Ducere’s engagement in Namibia has been primarily with the Okaukuejo people in Etosha National Park, about three hours from the capital city, Windhoek. Our African Children’s Stories program was delivered through the dedication of the Children in the Wilderness (CITW) team, a non-profit organisation supported by the ecotourism company, Wilderness Safaris. The Okaukuejo children were invited by CITW into the local Eco-Clubs where they observed nature and drew on their imagination to write their stories.
Our colleague from CITW Bongani Baloyi Regional Program Co-ordinator wrote, ‘The program unearthed creative talents that the community did not recognise or knew existed and provided hope and new opportunities for the authors and, most importantly, sharing their special messages with the readers and raising awareness about the role creative art and storytelling play in our lives’.
The Okaukuejo children are in close proximity to the extraordinary Etosha National Park. After sunset the waterhole becomes alive, which is the best time to see the endangered black rhino, herds of elephants, hyenas, zebras and marauding jackels in the constant wake of vultures waiting for the remnants of a killing to feed their young.
We also spent time in the north, south of the Kunene River and close to the border of Angola. The landscape was extraordinary, with long escarpments and no sight of waterways or any vegetation in sight. Our light aircraft seemed very small within the vast isolation.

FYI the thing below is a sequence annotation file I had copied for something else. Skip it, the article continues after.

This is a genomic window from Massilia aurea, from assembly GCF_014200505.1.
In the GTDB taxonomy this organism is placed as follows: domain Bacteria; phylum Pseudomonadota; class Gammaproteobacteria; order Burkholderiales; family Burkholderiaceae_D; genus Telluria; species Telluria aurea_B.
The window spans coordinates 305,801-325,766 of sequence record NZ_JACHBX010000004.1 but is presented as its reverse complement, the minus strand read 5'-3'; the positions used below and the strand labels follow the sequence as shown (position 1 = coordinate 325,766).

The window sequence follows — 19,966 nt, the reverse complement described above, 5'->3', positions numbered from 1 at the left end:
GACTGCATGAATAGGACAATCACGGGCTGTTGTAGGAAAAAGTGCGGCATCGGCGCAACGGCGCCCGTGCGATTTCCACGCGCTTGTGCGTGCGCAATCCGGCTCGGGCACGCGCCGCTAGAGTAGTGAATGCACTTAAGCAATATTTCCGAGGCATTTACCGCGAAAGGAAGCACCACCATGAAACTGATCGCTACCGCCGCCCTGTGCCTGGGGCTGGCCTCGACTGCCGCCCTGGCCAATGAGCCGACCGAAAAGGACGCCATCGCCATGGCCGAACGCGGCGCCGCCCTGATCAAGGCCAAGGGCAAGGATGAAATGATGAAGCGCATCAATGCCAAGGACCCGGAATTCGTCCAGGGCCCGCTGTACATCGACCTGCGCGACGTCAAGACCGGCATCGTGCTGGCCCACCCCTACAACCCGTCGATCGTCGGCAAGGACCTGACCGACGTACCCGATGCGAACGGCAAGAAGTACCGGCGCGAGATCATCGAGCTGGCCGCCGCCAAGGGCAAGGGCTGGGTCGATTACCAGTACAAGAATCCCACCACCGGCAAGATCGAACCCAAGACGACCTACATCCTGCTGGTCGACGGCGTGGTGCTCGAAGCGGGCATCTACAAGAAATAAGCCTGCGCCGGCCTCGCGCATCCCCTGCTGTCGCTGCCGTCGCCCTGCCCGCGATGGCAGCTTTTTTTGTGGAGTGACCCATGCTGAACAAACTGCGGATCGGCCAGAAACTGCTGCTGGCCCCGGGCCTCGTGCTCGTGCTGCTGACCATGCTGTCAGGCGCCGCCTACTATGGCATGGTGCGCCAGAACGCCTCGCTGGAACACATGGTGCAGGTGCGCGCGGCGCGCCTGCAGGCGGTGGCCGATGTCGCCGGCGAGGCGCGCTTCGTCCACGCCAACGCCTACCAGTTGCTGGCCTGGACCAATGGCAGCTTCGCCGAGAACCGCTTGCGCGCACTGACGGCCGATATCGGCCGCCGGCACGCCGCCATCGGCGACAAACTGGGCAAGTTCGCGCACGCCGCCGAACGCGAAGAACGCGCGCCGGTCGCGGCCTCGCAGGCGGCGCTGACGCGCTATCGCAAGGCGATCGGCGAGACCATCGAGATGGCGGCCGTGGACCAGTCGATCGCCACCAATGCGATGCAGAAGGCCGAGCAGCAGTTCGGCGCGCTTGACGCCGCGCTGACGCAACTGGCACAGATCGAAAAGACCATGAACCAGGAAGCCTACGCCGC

North of Namibia is the home of the Himba tribe whose appearance and culture was mesmerising. Initially the tribespeople were cautious, even timid, but over time Di was invited to cook with them. Terri Irvin, our Head of Operations, provided equal fascination. She is nearly 6 feet tall and her long blond hair was perfect for braids. Our Founder ended up in a beautiful huddle of young people eager to communicate with him. It was wonderful to watch young children warm to him, trust him and want to stay close. We observed and listened as these people of ancient heritage, who live off the land, told stories. The bodies of the Himba people are characteristically red as they cover their bodies with a paste of butter, fat and red ochre.
The women carved camel bone bracelets with intricate designs for us, which we all loved and still wear with pride, evoking memories of those days in a truly remote part of Africa.
Our travels have been critical to our understanding of Africa’s diversity, its richness and its significance in understanding our anthropological roots. Ducere’s vision is to share the diversity through many stories written by African children, highlighting their similarities as well as differences so children all over the continent can be proud of their unique backgrounds, cultural nuance and view of their world. Cholastic Kaurianga encapsulated this when she wrote:
There are many contrasts across our country. I would like to hear about your country too!